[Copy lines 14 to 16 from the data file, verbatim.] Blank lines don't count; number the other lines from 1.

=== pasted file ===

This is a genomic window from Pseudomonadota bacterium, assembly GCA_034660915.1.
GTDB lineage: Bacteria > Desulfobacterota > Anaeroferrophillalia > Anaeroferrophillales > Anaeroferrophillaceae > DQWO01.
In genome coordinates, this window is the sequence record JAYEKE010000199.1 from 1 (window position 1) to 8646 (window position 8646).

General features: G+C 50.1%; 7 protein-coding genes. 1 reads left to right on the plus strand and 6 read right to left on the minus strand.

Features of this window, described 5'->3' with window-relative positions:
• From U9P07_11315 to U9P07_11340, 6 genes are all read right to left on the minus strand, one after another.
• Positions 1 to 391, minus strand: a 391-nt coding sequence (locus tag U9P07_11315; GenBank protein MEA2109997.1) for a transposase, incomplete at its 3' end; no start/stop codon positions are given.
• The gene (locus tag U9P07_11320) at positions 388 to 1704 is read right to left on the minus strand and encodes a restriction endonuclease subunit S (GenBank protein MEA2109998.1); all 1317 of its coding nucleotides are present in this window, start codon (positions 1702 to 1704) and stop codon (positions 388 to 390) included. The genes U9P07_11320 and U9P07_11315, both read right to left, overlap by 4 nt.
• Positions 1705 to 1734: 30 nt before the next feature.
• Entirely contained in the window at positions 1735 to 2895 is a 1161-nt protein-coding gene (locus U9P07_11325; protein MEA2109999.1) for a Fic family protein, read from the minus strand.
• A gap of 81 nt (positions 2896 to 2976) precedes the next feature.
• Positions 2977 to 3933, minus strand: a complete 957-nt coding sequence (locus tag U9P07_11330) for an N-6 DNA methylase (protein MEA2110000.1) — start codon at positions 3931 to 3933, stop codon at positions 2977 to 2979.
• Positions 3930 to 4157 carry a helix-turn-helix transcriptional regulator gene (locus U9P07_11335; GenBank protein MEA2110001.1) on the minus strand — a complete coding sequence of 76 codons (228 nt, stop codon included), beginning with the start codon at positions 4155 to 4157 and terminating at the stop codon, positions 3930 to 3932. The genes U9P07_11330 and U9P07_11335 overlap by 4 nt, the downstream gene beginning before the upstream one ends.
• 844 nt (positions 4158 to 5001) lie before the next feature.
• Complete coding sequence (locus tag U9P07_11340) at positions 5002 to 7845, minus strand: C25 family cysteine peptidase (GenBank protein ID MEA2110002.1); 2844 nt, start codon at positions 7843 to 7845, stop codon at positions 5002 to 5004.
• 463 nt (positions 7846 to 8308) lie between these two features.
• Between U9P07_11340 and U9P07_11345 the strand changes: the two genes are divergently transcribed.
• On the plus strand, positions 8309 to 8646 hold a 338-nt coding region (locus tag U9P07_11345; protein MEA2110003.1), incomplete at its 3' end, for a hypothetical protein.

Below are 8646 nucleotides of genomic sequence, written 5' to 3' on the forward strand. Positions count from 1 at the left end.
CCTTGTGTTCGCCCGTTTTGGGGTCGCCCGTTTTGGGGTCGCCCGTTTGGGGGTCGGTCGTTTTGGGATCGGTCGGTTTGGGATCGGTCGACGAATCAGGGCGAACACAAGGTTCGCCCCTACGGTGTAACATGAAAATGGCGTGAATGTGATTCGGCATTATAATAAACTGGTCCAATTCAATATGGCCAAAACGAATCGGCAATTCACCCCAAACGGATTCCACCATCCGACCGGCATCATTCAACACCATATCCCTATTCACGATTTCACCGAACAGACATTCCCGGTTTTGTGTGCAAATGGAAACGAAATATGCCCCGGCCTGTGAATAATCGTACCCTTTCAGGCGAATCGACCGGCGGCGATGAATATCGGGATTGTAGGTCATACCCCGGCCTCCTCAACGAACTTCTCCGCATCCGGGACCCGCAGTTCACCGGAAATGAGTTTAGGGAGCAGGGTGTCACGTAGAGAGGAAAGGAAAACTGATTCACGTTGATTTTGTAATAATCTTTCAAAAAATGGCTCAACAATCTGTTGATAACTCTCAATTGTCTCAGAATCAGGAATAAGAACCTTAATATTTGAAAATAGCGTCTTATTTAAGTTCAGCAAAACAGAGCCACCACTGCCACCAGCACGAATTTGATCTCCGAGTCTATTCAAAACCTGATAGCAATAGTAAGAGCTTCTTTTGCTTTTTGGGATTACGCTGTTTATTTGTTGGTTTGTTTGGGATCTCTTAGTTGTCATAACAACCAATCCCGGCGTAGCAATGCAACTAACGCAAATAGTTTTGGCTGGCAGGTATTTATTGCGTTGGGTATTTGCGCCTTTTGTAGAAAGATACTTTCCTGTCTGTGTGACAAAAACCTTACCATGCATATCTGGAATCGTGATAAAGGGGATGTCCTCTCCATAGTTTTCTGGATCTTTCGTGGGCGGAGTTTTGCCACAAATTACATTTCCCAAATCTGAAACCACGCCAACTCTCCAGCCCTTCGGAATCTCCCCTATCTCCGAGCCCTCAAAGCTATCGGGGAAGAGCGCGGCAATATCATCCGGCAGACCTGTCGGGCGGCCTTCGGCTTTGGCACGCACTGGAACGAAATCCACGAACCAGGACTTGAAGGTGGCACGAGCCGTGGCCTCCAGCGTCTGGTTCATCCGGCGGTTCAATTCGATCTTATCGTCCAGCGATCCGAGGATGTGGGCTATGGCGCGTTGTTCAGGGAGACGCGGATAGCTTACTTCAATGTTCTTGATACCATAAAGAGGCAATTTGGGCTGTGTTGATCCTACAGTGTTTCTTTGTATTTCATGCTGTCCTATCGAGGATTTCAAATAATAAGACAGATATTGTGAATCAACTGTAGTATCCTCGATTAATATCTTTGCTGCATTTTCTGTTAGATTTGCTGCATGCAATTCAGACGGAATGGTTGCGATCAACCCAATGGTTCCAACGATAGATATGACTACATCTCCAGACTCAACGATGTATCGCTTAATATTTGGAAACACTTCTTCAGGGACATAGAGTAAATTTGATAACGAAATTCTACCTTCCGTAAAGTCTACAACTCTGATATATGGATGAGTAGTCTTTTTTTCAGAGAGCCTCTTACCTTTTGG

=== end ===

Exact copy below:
• 844 nt (positions 4158 to 5001) lie before the next feature.
• Complete coding sequence (locus tag U9P07_11340) at positions 5002 to 7845, minus strand: C25 family cysteine peptidase (GenBank protein ID MEA2110002.1); 2844 nt, start codon at positions 7843 to 7845, stop codon at positions 5002 to 5004.
• 463 nt (positions 7846 to 8308) lie between these two features.